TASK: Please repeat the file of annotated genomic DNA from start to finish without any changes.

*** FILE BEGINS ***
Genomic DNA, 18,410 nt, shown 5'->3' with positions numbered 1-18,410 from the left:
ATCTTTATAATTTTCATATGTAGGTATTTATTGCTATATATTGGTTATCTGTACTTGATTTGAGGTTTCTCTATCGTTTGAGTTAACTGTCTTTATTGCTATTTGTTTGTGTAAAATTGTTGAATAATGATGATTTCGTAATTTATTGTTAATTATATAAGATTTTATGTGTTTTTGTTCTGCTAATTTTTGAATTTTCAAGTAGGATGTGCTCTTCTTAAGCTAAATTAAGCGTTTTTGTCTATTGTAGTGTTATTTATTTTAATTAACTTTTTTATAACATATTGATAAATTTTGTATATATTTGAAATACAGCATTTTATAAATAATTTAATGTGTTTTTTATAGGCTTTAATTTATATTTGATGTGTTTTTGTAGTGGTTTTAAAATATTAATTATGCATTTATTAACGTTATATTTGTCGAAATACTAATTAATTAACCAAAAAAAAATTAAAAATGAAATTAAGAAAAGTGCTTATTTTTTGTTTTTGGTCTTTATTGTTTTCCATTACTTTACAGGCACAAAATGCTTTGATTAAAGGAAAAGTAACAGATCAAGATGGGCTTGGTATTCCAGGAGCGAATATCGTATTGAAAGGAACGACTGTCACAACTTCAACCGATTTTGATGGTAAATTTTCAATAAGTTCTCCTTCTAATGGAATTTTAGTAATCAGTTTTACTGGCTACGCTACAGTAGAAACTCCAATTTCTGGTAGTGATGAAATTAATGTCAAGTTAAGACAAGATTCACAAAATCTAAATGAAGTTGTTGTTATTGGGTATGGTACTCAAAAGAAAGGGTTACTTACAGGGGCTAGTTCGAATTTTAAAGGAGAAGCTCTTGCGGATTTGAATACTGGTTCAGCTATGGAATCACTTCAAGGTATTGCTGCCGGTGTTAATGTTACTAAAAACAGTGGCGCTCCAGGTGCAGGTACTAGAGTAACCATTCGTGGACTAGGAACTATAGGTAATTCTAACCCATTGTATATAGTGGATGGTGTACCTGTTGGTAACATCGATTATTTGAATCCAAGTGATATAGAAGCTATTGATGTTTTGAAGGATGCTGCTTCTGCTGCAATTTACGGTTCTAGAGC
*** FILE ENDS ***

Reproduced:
Genomic DNA, 18,410 nt, shown 5'->3' with positions numbered 1-18,410 from the left:
ATCTTTATAATTTTCATATGTAGGTATTTATTGCTATATATTGGTTATCTGTACTTGATTTGAGGTTTCTCTATCGTTTGAGTTAACTGTCTTTATTGCTATTTGTTTGTGTAAAATTGTTGAATAATGATGATTTCGTAATTTATTGTTAATTATATAAGATTTTATGTGTTTTTGTTCTGCTAATTTTTGAATTTTCAAGTAGGATGTGCTCTTCTTAAGCTAAATTAAGCGTTTTTGTCTATTGTAGTGTTATTTATTTTAATTAACTTTTTTATAACATATTGATAAATTTTGTATATATTTGAAATACAGCATTTTATAAATAATTTAATGTGTTTTTTATAGGCTTTAATTTATATTTGATGTGTTTTTGTAGTGGTTTTAAAATATTAATTATGCATTTATTAACGTTATATTTGTCGAAATACTAATTAATTAACCAAAAAAAAATTAAAAATGAAATTAAGAAAAGTGCTTATTTTTTGTTTTTGGTCTTTATTGTTTTCCATTACTTTACAGGCACAAAATGCTTTGATTAAAGGAAAAGTAACAGATCAAGATGGGCTTGGTATTCCAGGAGCGAATATCGTATTGAAAGGAACGACTGTCACAACTTCAACCGATTTTGATGGTAAATTTTCAATAAGTTCTCCTTCTAATGGAATTTTAGTAATCAGTTTTACTGGCTACGCTACAGTAGAAACTCCAATTTCTGGTAGTGATGAAATTAATGTCAAGTTAAGACAAGATTCACAAAATCTAAATGAAGTTGTTGTTATTGGGTATGGTACTCAAAAGAAAGGGTTACTTACAGGGGCTAGTTCGAATTTTAAAGGAGAAGCTCTTGCGGATTTGAATACTGGTTCAGCTATGGAATCACTTCAAGGTATTGCTGCCGGTGTTAATGTTACTAAAAACAGTGGCGCTCCAGGTGCAGGTACTAGAGTAACCATTCGTGGACTAGGAACTATAGGTAATTCTAACCCATTGTATATAGTGGATGGTGTACCTGTTGGTAACATCGATTATTTGAATCCAAGTGATATAGAAGCTATTGATGTTTTGAAGGATGCTGCTTCTGCTGCAATTTACGGTTCTAGAGC